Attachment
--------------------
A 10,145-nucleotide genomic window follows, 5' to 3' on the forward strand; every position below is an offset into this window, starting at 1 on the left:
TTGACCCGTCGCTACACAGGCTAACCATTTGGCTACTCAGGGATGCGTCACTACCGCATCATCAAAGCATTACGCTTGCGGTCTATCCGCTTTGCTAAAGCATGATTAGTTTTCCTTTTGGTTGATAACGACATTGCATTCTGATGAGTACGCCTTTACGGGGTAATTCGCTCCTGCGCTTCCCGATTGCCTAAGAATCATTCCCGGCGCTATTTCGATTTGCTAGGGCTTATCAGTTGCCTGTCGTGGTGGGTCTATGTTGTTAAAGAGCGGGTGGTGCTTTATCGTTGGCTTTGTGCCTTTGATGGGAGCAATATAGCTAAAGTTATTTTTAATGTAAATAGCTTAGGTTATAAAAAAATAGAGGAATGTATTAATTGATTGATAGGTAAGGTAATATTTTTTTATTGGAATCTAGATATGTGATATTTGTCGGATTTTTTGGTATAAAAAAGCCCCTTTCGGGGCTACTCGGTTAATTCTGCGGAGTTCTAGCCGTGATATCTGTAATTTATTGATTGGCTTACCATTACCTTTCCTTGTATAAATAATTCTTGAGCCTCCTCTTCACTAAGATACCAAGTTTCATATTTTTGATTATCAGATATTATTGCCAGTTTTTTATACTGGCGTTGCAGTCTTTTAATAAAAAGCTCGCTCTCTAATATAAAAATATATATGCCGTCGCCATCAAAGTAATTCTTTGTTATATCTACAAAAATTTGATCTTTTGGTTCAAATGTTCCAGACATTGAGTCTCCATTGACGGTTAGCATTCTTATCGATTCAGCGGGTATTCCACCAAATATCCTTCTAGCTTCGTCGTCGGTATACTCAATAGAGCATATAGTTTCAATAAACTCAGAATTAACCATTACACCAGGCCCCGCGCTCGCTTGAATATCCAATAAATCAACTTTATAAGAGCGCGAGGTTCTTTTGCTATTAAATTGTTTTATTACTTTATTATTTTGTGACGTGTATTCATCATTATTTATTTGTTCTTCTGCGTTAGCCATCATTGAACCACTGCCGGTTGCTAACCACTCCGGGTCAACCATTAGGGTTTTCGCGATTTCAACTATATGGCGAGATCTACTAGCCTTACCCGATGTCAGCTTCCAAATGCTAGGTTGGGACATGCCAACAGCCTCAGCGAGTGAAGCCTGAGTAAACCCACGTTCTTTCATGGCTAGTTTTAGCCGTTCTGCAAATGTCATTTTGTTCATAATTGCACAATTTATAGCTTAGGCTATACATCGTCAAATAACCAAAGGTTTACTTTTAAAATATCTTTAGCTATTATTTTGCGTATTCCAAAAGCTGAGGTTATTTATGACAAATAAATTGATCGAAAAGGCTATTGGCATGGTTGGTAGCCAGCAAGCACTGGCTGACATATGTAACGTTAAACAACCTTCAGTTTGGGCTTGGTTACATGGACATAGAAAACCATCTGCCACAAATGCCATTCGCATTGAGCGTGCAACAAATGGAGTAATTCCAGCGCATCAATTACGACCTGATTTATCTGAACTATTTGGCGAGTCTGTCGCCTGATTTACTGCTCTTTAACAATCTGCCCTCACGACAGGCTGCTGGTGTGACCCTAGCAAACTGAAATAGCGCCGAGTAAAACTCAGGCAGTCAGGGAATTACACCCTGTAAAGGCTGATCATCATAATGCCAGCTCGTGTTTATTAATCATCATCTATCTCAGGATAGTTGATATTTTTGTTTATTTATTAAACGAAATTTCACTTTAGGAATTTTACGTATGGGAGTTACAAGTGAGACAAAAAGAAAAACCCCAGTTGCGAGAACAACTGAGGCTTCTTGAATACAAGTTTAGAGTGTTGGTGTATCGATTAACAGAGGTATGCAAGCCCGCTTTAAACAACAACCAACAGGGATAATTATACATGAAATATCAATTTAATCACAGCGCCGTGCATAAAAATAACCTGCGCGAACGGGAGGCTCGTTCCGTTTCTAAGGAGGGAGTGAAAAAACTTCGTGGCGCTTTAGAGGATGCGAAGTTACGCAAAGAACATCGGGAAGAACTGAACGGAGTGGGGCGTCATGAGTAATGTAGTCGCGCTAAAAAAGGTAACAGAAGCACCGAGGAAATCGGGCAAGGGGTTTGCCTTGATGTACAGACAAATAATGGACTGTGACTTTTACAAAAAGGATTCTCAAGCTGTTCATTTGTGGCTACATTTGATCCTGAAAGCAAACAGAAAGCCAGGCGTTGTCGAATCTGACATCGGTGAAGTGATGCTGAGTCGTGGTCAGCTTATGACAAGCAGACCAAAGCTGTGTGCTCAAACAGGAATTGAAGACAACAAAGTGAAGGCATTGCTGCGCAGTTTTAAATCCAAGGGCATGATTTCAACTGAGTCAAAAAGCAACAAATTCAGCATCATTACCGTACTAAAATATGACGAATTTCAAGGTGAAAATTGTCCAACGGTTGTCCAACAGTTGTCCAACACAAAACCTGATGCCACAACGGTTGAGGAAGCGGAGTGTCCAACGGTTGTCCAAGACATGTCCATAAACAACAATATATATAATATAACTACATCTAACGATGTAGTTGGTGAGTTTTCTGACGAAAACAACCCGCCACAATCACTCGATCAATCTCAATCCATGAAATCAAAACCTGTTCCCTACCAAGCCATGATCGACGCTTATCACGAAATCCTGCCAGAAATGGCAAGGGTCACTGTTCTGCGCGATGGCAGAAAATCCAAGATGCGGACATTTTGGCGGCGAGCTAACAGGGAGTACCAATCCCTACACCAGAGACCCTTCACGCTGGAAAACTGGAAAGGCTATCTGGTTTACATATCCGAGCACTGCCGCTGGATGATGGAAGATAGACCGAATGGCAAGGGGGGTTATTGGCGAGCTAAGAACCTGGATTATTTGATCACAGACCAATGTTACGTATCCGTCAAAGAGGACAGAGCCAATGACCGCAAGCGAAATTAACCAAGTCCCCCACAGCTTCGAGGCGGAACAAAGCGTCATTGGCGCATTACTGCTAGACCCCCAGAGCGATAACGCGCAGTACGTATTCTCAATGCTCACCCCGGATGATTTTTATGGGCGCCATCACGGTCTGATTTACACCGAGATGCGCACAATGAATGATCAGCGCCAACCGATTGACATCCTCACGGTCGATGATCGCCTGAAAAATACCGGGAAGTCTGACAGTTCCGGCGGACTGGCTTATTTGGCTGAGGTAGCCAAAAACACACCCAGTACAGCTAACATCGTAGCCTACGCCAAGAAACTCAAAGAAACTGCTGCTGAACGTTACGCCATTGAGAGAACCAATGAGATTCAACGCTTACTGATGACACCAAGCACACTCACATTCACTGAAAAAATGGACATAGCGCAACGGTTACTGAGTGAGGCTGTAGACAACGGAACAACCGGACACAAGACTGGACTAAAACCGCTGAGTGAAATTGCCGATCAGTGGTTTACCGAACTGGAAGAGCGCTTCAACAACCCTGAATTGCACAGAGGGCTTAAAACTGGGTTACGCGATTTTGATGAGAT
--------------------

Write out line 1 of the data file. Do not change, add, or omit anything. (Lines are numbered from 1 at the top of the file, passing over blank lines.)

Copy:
A 10,145-nucleotide genomic window follows, 5' to 3' on the forward strand; every position below is an offset into this window, starting at 1 on the left: